Role of colonization in spatio-temporal patchiness of microgastropods in coralline turf habitat

Olabarria, C.. 2002 Role of colonization in spatio-temporal patchiness of microgastropods in coralline turf habitat. Journal of Experimental Marine Biology and Ecology, 274 (2). 121-140.

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The ability of benthic macrofauna to disperse and colonize new habitats throughout their life may contribute substantially to small-scale patchiness in abundances in different habitats. Microgastropods in coralline turf on rocky shores in Australia are very patchy in abundance at different spatio-temporal scales. They therefore represent an ideal assemblage for testing hypotheses about processes of colonization. Patterns and rates of colonization of 10 species of microgastropods were investigated in one intertidal habitat (coralline turf) in Botany Bay, New South Wales, Australia, using artificial substrata, which are considered to be a good mimic of natural coralline turfs. The experiment was designed to test the hypotheses that (1) patterns (abundance of colonizing individuals) and mode (juveniles vs. adults) of colonization depends on the proximity of a patch to a potential source of dispersing colonists (i.e. patch of natural coralline turf), (2) different species show different rates of colonization, and (3) patterns of succession are not repeatable among different patches of natural algae. Seven different plots (natural patches of coralline turf) were randomly chosen in the area of study. Artificial units (called patches) were placed at different distances around each plot (within the plot and 0, 50 or 100 cm away from the edge). Samples were collected 6, 13, and 27 days after the experiment started. Colonization was rapid (i.e. within 6 days) for most species. Pattern (number of individuals) and mode of colonization (adults vs. juveniles) varied among algal plots. Most species responded differently across patches causing no consistent patterns of colonization. Furthermore, patterns of colonization of artificial units were not always synchronous with, or in the same direction as, changes in abundances in the nearest algal plots, which themselves showed no consistent spatio-temporal pattern.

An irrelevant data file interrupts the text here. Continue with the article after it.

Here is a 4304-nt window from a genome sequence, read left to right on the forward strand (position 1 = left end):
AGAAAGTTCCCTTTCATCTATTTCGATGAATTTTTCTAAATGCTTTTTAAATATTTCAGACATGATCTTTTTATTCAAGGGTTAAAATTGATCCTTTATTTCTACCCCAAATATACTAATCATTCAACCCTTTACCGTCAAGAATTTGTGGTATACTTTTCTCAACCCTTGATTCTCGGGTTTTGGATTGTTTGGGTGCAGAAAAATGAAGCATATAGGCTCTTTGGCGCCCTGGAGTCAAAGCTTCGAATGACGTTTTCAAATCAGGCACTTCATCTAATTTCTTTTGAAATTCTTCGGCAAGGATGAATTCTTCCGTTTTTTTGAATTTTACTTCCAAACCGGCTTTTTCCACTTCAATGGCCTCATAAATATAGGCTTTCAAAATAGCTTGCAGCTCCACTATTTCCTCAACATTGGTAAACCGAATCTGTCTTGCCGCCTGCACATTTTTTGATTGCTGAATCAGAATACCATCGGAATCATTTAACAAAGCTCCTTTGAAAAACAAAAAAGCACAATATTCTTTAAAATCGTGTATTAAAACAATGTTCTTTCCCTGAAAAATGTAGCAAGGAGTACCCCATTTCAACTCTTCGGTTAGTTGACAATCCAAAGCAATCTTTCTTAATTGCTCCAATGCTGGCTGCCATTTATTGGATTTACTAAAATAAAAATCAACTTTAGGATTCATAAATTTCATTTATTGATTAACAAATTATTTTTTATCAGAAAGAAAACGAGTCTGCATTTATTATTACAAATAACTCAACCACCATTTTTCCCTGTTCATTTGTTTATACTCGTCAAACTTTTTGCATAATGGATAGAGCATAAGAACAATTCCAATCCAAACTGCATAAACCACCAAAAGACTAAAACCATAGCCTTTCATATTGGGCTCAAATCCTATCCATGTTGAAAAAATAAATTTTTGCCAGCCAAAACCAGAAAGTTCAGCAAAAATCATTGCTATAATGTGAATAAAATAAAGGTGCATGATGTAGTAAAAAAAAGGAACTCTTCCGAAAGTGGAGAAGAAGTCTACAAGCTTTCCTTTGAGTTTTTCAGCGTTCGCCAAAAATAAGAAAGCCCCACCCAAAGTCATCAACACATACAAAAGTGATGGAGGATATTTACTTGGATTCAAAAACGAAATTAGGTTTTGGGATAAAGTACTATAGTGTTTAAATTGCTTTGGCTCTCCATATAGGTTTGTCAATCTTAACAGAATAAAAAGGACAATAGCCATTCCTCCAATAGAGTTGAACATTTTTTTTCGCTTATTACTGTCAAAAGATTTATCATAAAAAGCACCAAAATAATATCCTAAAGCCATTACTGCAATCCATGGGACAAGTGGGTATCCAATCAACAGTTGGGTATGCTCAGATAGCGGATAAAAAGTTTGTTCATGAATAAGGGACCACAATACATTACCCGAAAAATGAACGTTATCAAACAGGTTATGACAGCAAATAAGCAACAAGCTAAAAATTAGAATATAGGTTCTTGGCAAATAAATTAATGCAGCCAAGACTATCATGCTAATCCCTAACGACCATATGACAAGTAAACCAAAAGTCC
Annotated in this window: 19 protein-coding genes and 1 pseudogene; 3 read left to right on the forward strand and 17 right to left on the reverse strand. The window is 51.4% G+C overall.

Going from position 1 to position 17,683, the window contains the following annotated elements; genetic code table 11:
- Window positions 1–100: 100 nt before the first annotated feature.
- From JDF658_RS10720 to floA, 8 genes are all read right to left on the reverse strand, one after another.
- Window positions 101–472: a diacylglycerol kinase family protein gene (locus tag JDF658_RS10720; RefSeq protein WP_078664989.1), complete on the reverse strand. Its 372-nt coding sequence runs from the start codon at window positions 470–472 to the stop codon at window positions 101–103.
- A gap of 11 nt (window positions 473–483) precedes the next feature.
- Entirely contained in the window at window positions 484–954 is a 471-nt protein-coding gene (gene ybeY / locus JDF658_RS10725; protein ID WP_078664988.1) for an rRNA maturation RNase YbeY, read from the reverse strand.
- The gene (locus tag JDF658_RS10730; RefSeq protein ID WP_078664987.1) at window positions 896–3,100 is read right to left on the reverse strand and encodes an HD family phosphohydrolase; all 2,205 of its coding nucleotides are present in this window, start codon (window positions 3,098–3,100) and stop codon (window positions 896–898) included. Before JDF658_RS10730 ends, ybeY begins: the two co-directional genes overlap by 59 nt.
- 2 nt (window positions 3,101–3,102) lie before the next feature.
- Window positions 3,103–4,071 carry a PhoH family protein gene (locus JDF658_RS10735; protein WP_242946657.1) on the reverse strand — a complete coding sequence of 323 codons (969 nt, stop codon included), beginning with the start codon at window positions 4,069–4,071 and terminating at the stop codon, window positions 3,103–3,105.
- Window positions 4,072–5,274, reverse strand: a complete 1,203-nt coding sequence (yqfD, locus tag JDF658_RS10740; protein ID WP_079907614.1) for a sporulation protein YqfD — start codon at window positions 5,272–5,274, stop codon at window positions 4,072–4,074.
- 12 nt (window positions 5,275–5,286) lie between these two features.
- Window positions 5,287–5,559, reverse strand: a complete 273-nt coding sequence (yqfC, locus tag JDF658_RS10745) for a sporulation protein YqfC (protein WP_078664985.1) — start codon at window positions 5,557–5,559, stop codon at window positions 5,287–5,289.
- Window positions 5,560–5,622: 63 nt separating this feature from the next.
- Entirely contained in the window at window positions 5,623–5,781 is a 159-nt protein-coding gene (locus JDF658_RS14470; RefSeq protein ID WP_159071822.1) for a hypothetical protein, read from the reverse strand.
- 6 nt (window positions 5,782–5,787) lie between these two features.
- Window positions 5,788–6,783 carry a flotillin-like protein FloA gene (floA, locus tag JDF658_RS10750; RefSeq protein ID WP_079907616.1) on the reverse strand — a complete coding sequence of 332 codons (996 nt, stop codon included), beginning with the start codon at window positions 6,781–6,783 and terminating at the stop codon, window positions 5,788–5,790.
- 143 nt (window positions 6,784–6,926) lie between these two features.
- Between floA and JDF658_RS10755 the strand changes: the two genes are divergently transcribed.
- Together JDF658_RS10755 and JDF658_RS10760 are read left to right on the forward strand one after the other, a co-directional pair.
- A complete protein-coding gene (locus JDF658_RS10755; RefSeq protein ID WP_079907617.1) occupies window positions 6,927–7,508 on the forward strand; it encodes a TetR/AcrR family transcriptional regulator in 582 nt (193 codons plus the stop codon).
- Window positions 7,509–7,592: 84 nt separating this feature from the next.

Item Type: Publication - Article
Digital Object Identifier (DOI):
ISSN: 0022-0981
Additional Keywords: Australia; Intertidal rocky shore; Microgastropods; Artificial turf; Colonization; Patchiness
Date made live: 26 Aug 2008 +0 (UTC)

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